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Peter Ilyich Tchaikovsky

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String Quartet No.1 in D Major, Op.11

The occasion which led Tchaikovsky to compose String Quartet No.1 in 1871 was the proposal of an all-Tchaikovsky concert by the Moscow Conservatory at which Tchaikovsky was a meagerly paid professor, by no means well-known either in Russia or abroad. To the contrary, he was virtually unknown. Tchaikovsky recognized that such a concert would bring him to the attention of the general musical public, at least Russia and if well attended, would supplement his negligible professor's salary. His economic distress made it impossible for him to engage an orchestra which ruled out any orchestral works and the necessity for programmatic variety meant that he had to put on something more than just piano solos, or violin and piano sonatas. The offer by his friend Ferdinand Laub, first violinist of the Russian Musical Society Quartet, to play without fee made writing a quartet for the concert an obvious choice.

 

Peter Ilyich Tchaikovsky (1840-1893) is one of the most famous composers who ever lived and as such needs no introduction. However, chamber music is scarcely the first, second or even third musical genre with which he is associated. But, like most of the major composers of the 19th century, he made substantial contributions to the chamber music repertoire. Unfortunately, most of it remains virtually unknown and unplayed.

 

The Quartet begins Moderato e semplice, the first theme is dominated by its syncopated striking rhythm. The second theme, introduced by the viola, is also rhythmically intricate. Near the movement's end, the players are instructed to pick up the tempo gradually and to "play with fire" which gives an exciting flourish to the ending. The second movement, Andante Cantabile, is certainly one of the most famous pieces Tchaikovsky ever wrote. The melody from the midsection became an "international hit" and has become known through various transcriptions to millions the world over, few of whom ever heard it performed in its original scoring. Tolstoy, however, was one of those who did and is said to have been reduced to tears afterwards. The movement is based on a folksong which Tchaikovsky said he had heard from a carpenter. The words to this marvelous melody, however, are somewhat less than enthralling: "Vanya sat on the couch and sat drinking vodka. The melody, as Tchaikovsky set it, begins quietly with muted strings. He makes no attempt to develop the subject before introducing the famous theme of the midsection which is sung by the first violin to the cello's pizzicato accompaniment. Next comes an upbeat scherzo, Allegro non tanto e con fuoco, full of rhythmic drive and syncopation. The finale, Allegro giusto, opens with a simple but sprightly theme of great energy. The second theme, introduced by the viola, is Russian in character, slower and more noble.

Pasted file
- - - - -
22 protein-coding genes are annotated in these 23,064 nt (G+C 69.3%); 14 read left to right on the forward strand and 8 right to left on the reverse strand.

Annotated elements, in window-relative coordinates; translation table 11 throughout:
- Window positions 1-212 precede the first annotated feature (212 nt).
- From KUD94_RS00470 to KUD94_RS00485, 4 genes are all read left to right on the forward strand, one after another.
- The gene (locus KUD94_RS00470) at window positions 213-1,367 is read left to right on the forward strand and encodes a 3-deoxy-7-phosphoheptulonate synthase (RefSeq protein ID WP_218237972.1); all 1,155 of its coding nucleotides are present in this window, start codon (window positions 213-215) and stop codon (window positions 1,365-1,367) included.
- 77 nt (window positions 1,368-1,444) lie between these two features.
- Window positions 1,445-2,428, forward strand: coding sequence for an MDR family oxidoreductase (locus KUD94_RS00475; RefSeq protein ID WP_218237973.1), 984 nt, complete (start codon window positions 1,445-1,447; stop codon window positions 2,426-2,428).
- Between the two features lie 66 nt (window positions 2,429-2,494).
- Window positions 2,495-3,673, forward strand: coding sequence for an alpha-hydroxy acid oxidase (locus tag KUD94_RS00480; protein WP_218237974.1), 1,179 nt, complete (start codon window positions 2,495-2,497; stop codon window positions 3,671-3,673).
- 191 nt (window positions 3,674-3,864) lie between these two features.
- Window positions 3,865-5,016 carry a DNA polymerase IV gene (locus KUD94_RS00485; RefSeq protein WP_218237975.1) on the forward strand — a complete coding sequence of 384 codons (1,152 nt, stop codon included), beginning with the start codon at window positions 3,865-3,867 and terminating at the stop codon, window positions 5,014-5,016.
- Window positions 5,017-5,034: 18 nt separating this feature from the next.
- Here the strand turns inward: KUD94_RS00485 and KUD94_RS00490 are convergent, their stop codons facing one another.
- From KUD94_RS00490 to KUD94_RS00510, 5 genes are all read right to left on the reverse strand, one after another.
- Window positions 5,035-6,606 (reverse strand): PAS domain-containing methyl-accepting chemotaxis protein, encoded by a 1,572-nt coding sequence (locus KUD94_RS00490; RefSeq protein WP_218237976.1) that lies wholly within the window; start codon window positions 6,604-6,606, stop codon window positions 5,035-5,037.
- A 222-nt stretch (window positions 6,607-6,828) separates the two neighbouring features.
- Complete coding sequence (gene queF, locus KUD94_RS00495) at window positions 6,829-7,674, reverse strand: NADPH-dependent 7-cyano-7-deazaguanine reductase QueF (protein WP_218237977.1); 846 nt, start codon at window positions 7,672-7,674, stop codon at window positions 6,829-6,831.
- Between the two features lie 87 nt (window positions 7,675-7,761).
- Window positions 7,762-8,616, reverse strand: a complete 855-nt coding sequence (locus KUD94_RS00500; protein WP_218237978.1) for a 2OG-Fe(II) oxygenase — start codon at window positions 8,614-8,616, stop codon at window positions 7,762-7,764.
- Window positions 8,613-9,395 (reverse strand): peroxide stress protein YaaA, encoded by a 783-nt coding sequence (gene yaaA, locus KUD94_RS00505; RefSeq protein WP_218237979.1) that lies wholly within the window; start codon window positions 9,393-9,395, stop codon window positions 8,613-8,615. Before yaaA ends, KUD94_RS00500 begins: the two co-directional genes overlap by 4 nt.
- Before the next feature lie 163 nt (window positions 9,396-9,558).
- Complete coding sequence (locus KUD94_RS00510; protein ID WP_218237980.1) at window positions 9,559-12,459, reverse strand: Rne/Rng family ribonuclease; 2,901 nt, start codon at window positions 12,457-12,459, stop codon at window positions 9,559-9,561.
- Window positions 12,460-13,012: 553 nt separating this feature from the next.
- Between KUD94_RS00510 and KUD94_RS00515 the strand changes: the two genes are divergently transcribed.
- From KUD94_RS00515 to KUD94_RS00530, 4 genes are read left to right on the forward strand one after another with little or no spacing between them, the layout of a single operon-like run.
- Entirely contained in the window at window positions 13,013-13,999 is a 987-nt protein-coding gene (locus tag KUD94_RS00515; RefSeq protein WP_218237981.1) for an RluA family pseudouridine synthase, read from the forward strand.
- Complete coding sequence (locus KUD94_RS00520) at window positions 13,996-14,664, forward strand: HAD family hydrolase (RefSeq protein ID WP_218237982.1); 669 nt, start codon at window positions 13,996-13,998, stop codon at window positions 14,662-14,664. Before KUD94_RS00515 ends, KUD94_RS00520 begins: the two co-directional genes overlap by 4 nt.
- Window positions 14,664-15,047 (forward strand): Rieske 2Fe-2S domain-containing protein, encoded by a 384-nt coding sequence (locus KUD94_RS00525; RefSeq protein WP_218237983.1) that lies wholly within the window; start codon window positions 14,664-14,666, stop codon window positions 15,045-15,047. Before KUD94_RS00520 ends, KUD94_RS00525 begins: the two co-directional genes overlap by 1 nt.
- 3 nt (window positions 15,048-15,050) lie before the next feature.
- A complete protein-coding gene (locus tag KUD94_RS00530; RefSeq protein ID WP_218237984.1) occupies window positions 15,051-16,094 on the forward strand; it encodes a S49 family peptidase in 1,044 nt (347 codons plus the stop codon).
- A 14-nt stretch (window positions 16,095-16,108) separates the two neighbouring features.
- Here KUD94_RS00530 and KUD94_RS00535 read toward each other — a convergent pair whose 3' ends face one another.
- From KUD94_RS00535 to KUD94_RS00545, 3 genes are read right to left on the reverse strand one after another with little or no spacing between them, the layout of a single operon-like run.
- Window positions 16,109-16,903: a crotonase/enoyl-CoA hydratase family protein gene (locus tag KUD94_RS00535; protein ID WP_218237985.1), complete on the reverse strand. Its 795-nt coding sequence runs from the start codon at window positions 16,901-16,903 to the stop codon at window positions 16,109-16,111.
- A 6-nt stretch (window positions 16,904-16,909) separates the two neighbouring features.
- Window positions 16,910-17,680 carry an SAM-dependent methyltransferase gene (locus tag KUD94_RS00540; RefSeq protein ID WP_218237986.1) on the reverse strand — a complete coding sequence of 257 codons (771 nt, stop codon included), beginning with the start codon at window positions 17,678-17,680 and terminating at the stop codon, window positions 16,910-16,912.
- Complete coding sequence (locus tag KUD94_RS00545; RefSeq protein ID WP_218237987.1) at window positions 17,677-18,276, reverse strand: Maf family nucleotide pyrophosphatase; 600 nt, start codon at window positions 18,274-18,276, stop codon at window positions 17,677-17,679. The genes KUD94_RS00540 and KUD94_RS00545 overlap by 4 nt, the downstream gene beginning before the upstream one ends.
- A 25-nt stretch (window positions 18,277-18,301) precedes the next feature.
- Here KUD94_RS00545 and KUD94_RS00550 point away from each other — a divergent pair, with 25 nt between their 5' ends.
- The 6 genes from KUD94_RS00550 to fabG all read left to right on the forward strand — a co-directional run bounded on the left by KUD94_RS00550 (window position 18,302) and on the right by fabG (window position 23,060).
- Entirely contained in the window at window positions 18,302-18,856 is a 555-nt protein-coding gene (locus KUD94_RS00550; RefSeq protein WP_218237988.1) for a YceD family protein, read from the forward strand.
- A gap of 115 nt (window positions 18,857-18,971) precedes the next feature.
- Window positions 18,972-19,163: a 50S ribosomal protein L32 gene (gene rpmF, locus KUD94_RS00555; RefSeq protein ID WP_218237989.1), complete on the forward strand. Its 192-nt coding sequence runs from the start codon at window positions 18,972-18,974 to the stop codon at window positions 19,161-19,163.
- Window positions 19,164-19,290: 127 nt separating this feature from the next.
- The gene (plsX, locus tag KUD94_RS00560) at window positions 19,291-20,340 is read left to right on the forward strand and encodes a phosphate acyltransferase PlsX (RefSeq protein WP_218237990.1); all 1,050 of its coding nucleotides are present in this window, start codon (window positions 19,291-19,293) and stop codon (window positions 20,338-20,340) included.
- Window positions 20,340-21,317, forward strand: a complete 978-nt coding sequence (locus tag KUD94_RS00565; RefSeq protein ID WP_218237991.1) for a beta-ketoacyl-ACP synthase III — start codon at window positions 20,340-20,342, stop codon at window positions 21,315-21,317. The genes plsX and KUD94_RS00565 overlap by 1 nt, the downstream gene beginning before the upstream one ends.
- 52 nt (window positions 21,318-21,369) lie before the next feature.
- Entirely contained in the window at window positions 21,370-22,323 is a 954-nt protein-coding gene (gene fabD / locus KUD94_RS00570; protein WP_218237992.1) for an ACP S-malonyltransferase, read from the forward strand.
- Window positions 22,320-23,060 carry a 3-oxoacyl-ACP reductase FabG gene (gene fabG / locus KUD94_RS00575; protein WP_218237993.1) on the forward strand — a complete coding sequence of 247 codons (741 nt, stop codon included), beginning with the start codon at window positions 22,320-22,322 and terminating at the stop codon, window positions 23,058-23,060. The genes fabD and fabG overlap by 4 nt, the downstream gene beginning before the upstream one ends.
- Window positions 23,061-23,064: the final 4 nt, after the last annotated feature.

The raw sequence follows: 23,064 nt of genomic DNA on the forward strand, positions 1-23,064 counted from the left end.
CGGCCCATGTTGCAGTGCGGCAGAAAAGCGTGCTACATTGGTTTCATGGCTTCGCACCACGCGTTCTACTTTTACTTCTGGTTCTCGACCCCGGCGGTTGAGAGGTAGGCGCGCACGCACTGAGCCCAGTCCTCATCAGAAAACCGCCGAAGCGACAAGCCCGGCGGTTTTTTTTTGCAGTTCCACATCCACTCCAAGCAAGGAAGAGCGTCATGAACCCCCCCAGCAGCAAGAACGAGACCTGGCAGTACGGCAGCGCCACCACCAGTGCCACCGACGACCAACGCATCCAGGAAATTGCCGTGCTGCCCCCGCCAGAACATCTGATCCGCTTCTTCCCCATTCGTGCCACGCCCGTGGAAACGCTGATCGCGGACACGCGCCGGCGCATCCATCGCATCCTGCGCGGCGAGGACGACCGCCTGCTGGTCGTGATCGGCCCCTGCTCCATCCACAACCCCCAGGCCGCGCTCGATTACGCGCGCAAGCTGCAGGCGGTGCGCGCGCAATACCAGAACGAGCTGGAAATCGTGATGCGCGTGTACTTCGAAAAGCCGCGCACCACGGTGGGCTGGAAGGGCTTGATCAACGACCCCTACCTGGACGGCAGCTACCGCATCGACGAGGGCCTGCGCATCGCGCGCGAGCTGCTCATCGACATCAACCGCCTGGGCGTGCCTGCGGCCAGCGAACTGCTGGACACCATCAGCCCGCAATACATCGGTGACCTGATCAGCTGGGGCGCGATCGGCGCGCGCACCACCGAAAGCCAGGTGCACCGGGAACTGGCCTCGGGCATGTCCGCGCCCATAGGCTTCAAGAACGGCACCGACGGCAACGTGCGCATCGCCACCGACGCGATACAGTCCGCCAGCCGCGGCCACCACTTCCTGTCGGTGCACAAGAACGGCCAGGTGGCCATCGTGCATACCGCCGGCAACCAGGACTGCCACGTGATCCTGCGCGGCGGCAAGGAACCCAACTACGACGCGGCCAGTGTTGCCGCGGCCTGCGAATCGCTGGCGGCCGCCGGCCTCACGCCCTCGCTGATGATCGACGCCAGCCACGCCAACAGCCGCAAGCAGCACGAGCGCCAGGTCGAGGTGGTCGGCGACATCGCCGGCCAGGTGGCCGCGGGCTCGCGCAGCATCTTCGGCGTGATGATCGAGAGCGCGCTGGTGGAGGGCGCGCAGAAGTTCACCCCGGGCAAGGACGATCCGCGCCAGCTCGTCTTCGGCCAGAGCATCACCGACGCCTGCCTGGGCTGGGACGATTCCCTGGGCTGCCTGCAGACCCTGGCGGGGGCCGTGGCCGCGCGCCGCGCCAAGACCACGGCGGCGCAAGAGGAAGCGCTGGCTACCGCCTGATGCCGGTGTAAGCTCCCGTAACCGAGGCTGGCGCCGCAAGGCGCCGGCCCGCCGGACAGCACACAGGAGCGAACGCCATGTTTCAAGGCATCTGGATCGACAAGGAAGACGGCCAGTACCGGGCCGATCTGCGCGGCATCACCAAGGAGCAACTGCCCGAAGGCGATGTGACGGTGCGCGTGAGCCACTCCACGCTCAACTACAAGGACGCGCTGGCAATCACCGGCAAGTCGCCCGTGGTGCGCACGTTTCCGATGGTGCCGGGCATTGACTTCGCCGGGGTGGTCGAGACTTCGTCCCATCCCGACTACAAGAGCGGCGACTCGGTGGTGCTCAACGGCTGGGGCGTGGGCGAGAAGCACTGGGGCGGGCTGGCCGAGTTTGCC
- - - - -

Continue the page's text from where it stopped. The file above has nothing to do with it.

Most editions leave a lot to be desired. Some had no rehearsal letters (Jurgenson) others were printed with very poor ink and paper (Frederic Schreiber) and are hard to read. We have reprinted what is probably the best edition ever made of this work, complete with rehearsal letters, and offer it at a very reasonable price in hopes of interesting both professional and amateur players.

Parts: $24.95 

 

Parts & Score: $33.95

            

 

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